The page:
THE Hawick PSA Male Voice Choir celebrated their 80th birthday with a concert in front of a large and appreciative audience.
The choir under musical director Ann Witherington and accompanist Lyndon Warburton had two top-line soloists with them for this special concert, and the Hawick audience gave them a great welcome.
Alexandra McFadzen, a superb mezzo soprano is destined for greatness, and her powerful yet controlled voice is reminiscent of the Welsh singer Katherine Jenkins.
She studied classical music at Stevenson College in Edinburgh before moving to the Royal Academy of Music and Drama in Glasgow. Her most recent highlights include singing with the Glasgow Symphony Orchestra and working with Scottish Opera.
Steve Brown, baritone, is a home-grown talent having been brought up in Peeblesshire as a member of a musical family.
Steve has been singing since he was a boy and most recently he has sung with Hawick Amateur Operatic Society where he took the lead in shows such as Carousel, Fiddler on the Roof and South Pacific.
The choir, 28 strong, started this year’s concert with the spiritual Ezekiel saw the Wheel, before moving on to the Second World War with a selection entitled Remember the Days which had the audience joining in with songs such as the White Cliffs of Dover and We’ll Meet Again.
Three prayers followed, starting with Donald O’Keefe’s At the End of the Day, then Sunset Poem by Dylan Thomas from Under Milkwood, and ending with Prayer in the Twilight by Harry Dexter.
The first half of the concert, which had a total of six solos from the guests, ended with two songs from 20th-century musicals, Get Me to the Church from My Fair Lady and the title song from Camelot.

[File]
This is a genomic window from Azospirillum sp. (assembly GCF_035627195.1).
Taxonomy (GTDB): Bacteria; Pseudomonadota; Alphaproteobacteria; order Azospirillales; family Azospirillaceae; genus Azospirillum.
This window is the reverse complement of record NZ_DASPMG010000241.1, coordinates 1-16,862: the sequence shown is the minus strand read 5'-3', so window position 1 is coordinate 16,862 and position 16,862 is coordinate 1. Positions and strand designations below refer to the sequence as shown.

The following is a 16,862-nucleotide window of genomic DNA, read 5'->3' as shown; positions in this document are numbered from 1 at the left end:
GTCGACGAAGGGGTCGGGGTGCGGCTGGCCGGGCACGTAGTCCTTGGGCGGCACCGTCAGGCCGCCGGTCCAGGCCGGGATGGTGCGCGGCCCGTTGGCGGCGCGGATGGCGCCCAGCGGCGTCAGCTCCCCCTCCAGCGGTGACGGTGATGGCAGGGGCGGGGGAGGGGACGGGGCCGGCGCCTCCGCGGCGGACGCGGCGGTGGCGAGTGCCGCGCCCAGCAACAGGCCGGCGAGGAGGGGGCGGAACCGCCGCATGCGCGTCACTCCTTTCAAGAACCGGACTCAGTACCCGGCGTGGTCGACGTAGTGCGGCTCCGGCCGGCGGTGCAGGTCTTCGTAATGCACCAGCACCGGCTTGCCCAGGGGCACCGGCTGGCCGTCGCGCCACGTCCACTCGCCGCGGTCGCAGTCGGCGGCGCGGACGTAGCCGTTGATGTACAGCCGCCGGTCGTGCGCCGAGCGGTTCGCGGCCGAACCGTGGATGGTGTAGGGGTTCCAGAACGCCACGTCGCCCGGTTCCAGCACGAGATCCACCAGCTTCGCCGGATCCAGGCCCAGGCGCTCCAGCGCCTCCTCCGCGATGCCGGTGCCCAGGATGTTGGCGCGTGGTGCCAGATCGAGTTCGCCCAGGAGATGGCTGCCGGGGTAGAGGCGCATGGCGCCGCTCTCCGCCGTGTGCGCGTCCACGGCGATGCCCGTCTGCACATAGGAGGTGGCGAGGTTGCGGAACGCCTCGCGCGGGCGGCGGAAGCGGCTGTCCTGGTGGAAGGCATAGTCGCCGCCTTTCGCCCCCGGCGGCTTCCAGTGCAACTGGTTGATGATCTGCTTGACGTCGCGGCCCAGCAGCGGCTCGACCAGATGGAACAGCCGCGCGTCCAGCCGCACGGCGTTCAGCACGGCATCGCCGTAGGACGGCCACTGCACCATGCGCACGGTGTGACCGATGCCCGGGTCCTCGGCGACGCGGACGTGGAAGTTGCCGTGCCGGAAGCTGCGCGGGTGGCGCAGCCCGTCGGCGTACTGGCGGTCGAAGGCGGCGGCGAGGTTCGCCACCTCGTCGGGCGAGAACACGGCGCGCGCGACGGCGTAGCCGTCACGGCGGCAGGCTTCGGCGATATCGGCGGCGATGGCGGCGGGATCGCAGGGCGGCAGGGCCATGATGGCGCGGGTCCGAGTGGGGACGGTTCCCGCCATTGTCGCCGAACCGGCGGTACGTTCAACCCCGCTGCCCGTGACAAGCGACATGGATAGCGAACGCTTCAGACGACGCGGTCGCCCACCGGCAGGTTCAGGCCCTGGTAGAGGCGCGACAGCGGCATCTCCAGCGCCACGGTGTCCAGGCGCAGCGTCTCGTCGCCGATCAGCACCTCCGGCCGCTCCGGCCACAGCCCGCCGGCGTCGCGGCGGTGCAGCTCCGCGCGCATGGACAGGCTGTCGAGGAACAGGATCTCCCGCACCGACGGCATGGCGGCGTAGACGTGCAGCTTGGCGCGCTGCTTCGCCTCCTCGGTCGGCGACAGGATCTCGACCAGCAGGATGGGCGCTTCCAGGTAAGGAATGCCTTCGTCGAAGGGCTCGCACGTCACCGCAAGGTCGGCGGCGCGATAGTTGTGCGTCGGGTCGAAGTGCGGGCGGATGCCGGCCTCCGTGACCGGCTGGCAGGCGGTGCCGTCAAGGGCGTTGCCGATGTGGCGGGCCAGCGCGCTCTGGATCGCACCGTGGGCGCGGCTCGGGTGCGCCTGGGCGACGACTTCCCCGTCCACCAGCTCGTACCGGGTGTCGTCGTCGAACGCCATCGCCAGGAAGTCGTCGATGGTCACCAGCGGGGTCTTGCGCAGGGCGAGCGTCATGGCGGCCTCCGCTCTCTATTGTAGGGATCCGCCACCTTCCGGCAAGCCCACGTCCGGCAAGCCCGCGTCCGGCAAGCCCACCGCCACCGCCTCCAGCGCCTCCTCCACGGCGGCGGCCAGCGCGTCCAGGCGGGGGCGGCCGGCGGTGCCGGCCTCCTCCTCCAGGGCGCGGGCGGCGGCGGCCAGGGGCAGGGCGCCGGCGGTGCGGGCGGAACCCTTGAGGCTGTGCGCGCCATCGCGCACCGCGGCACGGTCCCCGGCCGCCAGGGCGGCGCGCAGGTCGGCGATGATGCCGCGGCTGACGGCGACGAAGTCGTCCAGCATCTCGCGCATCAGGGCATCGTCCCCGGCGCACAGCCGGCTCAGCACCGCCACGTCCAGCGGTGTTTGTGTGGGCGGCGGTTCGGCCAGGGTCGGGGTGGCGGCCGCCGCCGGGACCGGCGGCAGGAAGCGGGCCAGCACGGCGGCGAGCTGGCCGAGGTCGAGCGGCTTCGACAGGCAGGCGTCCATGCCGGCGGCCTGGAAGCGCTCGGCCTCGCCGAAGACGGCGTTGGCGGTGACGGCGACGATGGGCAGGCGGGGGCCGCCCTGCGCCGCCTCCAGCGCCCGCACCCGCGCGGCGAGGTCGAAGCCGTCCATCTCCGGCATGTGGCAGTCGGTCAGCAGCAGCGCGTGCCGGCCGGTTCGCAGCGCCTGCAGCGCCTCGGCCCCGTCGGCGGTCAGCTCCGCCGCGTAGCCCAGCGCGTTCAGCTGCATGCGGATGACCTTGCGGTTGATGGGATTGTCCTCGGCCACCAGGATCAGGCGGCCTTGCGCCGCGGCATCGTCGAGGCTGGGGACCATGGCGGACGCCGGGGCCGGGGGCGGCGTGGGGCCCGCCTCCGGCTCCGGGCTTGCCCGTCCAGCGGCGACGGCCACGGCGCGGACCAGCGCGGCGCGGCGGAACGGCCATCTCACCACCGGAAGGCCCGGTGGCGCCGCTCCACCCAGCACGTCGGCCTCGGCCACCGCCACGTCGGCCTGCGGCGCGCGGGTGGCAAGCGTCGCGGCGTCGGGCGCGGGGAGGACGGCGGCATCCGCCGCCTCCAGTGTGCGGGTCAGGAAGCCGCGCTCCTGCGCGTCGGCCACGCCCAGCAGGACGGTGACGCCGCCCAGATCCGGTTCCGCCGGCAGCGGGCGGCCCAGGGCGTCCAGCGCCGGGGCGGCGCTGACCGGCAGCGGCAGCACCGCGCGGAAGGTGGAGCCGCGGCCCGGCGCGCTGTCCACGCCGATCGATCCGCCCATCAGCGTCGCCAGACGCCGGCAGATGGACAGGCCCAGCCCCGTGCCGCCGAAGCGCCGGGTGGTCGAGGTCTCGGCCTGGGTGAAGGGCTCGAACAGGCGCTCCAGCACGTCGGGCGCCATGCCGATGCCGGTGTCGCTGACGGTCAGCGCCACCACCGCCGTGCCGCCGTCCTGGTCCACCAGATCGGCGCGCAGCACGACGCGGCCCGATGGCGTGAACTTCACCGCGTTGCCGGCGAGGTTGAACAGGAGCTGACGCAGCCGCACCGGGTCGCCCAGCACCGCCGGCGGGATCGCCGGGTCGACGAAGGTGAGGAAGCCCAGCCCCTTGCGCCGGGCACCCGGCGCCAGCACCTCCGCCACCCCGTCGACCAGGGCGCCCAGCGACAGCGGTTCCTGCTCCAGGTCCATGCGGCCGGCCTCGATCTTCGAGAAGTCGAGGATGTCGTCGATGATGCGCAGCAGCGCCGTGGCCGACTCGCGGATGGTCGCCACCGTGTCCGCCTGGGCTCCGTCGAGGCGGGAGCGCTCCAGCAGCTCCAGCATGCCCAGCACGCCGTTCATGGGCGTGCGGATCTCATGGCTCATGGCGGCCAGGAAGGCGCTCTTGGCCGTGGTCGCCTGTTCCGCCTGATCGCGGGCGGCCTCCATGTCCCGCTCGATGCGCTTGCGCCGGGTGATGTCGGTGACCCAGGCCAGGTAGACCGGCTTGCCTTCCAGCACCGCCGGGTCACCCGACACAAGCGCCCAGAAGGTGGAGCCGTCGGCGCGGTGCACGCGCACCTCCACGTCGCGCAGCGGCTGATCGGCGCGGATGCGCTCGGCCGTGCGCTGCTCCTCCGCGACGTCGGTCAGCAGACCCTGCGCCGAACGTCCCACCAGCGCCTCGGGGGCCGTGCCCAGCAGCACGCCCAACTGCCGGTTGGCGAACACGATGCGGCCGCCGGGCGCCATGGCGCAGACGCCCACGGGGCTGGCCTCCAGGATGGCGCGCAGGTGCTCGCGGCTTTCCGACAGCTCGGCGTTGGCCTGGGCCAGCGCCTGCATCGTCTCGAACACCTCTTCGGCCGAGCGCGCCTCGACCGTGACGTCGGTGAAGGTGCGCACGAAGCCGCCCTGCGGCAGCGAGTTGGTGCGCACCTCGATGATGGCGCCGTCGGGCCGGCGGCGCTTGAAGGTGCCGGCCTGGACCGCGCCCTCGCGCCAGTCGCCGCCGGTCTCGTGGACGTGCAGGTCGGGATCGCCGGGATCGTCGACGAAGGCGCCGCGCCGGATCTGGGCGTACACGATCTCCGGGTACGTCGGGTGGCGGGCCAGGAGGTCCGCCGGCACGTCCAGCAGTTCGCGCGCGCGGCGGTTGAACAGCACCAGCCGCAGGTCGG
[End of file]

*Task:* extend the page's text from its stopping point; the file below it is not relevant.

Steve Brown led the choir in the rumbustious brass band march La Reve Passe before Alex delighted with an aria from Puccini and Steve gave us Higher than a Hawk from Calamity Jane. Later the two delighted the audience with People Will Say We’re in Love from Rodgers and Hammerstein’s Oklahoma.
The Everley Brothers featured next from the choir with Let it Be Me before Geoff Ross sang Down by the Sally Gardens.
Three little lambs also came into the occasion with the Wiffenpoof Song and Cool Water arranged by Ann Witherington almost brought the evening to a close.
Almost, but not quite, as the choir had not one, but two classics, up their combined sleeves.
Nessun Dorma, again by Puccini, was followed by that great Wesleyan hymn Blaenwern with everyone joining in to almost have the plaster on the ceiling of Teviot Church flaking on the audience.
A great night of musical talent and a great night for Hawick from the PSA Male Voice Choir on this its 80th birthday – and incidentally, the only PSA choir still left in the United Kingdom.
We should make more use of them in Hawick and the Borders; if they were nearer Edinburgh I am sure they would figure in the festival year after year.